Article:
We previously showed that anionic phospholipids become exposed on the vascular endothelium of blood vessels in mice bearing various types of solid tumors (25, 26). This was shown by generating a rat immunoglobulin M monoclonal antibody, 9D2, directed against anionic phospholipids and administering it i.v. to the mice. 9D2 localized specifically to 15% to 40% of blood vessels in various tumors. The distribution of 9D2 was indistinguishable from that of annexin A5, which also binds to phosphatidylserine (25). Owing to the negative staining of vascular endothelium in normal tissues, phosphatidylserine seems to be a specific marker of the tumor vasculature. Phosphatidylserine-expressing tumor endothelial cells seem to be viable. They lack markers of apoptosis (active caspase-3, terminal deoxyribonucleotidyl transferase–mediated dUTP nick end labeling), are morphologically intact and metabolically active, and the vessels are functional at transporting blood and solutes (25). Hypoxia/reoxygenation, acidity, thrombin, inflammatory cytokines, and reactive oxygen species all induced phosphatidylserine exposure on vascular endothelial cells in vitro, suggesting that stress conditions in the tumor microenvironment may be responsible for inducing phosphatidylserine exposure on viable endothelium (25). Stress conditions may generate Ca2+ fluxes in the tumor vascular endothelium that activate scramblase or ABC-1 floppase or inhibit aminophospholipid translocase (27). Alternatively, sphingomyelinase might be activated to generate ceramide, which facilitates transbilayer lipid translocation (28).
In the present study, we tested the hypothesis that an immunoglobulin G (IgG) monoclonal antibody that binds to phosphatidylserine might home to tumor blood vessels and cause vascular damage selectively within the tumor. A mouse IgG3 monoclonal antibody, 3G4, was raised that binds to anionic phospholipids in the presence of serum or β2-glycoprotein I. 3G4 localizes to tumor vessels specifically, causes tumor vessel destruction, and retards tumor growth in multiple mouse models without causing toxicity.
MATERIALS AND METHODS
Materials. DMEM and Dulbecco's PBS containing Ca2+ and Mg2+ were obtained from Mediatech, Inc. (Herndon, VA). FCS was obtained from Hyclone (Logan, UT). l-α-Phosphatidylserine, l-α-phosphatidylcholine, cardiolipin, l-α-phosphatidylethanolamine, l-α-phosphatidylinositol, sphingomyelin, phosphatidic acid, o-phenylenediamine, and hydrogen peroxide, were from Sigma Chemical Co. (St. Louis, MO). Synthetic dipalmitoyl phospholipids were from Avanti Polar Lipids (Alabaster, AL). Ninety-six-well Immulon-1B microtiter plates were from Dynex (Chantilly, VA). FITC-dextran (150 to 2,000 kDa) was from Sigma. Human β2-glycoprotein I was a gift from Dr. Alan Schroit (M.D. Anderson Cancer Center, Houston, TX).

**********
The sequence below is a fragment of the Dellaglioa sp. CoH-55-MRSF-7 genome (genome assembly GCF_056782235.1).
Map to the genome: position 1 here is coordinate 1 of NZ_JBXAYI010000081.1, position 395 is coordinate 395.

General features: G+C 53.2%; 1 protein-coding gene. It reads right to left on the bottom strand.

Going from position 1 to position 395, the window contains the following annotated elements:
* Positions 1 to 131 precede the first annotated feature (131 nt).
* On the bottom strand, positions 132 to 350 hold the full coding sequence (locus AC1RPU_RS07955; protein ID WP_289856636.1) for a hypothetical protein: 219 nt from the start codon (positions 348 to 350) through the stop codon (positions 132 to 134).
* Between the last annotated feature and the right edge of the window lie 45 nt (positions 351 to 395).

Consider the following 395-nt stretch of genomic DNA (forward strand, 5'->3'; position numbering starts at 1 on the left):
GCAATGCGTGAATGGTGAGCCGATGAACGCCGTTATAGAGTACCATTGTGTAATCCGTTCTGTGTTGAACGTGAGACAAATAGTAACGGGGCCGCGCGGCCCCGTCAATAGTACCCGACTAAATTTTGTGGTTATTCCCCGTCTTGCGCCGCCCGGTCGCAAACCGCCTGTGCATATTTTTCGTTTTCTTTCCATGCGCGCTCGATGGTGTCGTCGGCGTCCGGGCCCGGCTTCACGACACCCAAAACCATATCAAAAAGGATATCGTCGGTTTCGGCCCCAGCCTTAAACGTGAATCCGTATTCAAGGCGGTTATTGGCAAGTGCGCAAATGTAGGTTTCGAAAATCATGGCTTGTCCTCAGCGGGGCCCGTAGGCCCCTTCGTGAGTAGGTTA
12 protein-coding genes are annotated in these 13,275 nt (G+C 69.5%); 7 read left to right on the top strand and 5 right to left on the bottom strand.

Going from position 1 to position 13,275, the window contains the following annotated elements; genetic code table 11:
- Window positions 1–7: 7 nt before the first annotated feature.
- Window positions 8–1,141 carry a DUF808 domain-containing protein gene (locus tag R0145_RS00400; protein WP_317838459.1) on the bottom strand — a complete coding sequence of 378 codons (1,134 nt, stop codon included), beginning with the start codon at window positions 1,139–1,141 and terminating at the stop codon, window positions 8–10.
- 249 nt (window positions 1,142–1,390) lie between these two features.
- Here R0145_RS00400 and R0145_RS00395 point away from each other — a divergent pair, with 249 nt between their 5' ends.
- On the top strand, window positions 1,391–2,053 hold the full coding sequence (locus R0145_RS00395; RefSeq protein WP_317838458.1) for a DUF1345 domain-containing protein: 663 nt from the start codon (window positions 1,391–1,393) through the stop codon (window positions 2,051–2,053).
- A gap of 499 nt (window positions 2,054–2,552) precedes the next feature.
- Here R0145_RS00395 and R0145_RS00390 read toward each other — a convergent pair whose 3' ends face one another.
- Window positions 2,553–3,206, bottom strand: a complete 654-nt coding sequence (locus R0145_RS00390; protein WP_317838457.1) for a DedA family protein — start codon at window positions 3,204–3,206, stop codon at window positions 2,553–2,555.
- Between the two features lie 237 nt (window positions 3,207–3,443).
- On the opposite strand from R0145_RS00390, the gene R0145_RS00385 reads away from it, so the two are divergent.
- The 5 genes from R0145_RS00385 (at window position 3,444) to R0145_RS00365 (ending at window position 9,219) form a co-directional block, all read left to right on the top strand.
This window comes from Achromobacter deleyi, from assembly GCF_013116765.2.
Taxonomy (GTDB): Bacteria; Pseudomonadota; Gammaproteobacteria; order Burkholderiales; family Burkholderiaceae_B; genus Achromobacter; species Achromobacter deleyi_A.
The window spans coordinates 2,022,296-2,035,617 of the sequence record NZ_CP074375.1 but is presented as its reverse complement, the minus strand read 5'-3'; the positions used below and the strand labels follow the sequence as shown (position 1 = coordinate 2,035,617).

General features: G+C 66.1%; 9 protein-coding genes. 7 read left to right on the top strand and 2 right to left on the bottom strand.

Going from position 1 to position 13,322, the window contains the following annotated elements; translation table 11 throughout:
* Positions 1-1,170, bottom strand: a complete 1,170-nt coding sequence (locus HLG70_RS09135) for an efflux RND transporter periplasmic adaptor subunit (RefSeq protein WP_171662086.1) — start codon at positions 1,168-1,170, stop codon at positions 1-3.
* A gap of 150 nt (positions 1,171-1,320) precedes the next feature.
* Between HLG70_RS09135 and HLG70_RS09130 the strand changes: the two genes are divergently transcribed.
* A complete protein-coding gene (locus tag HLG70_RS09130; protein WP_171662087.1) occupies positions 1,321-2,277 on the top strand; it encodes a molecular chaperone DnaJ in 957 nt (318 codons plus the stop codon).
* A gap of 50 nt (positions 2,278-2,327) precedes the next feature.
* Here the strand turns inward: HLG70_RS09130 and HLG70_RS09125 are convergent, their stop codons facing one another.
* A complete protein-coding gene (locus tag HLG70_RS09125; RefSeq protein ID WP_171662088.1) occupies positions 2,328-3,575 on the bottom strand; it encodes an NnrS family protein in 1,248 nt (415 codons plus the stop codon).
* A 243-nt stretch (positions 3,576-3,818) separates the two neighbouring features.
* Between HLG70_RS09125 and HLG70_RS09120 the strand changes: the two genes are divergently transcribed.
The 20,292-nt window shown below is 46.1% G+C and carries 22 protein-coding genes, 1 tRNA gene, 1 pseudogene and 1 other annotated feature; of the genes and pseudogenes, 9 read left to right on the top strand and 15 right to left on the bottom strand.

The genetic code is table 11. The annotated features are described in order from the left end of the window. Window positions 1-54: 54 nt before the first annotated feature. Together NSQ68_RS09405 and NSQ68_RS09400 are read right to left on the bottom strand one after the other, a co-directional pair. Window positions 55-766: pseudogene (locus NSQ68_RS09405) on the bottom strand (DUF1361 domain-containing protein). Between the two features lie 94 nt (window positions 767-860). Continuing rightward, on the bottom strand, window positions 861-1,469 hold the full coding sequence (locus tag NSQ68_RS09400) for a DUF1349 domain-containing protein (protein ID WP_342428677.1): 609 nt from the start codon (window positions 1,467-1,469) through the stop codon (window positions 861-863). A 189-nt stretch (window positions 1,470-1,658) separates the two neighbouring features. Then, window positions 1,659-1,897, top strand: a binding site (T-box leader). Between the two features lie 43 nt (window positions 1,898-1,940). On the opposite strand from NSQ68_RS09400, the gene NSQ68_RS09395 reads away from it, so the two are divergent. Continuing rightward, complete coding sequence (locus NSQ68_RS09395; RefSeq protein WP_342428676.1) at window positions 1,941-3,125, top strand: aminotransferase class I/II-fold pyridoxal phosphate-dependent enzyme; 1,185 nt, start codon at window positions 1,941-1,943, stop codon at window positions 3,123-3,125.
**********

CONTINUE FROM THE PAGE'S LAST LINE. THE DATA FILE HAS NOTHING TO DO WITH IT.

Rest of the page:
Antibodies. Hamster anti-mouse CD31, rat anti-mouse CD31, rat anti-mouse Ly-6G (Gr-1), hamster anti-mouse Ly-49C, F, H, and I, rat anti-mouse CD11b (M1/70, Mac-1, integrin αM-chain, complement receptor CR3), hamster anti-mouse CD11c (integrin αx-chain), and rat anti-mouse FcγIII/II receptor (CD16/CD32) monoclonal antibodies were from BD PharMingen (San Diego, CA). Monoclonal rat anti-mouse F4/80 was from Serotec Inc. (Raleigh, NC). All secondary antibodies were from Jackson Immunoresearch Labs (West Grove, PA). A hybridoma secreting monoclonal mouse IgG3, κ antibody (126.96.36.199; HB-10113) against a Babesia bovis antigen was obtained from the American Type Culture Collection (Rockville, MD) and this monoclonal antibody is referred to herein as BBG3.
Cells. L540Cy Hodgkin lymphoma cells, derived from a patient with end-stage disease, were provided by Prof. V. Diehl (Köln, Germany). Meth A mouse fibrosarcoma and MDA-MB-231 human breast carcinoma were obtained from American Type Culture Collection (Rockville, MD). MDA-MB-435 human breast carcinoma cells were obtained from Dr. Janet Price (MD Anderson, Houston, TX). The mouse brain endothelioma line, bEnd.3, was provided by Prof. Werner Risau (Max Plank Institute, Munich, Germany). Human umbilical vein endothelial cells (HUVEC) and human microvascular endothelial cells were purchased from Clonetics (East Rutherford, NJ).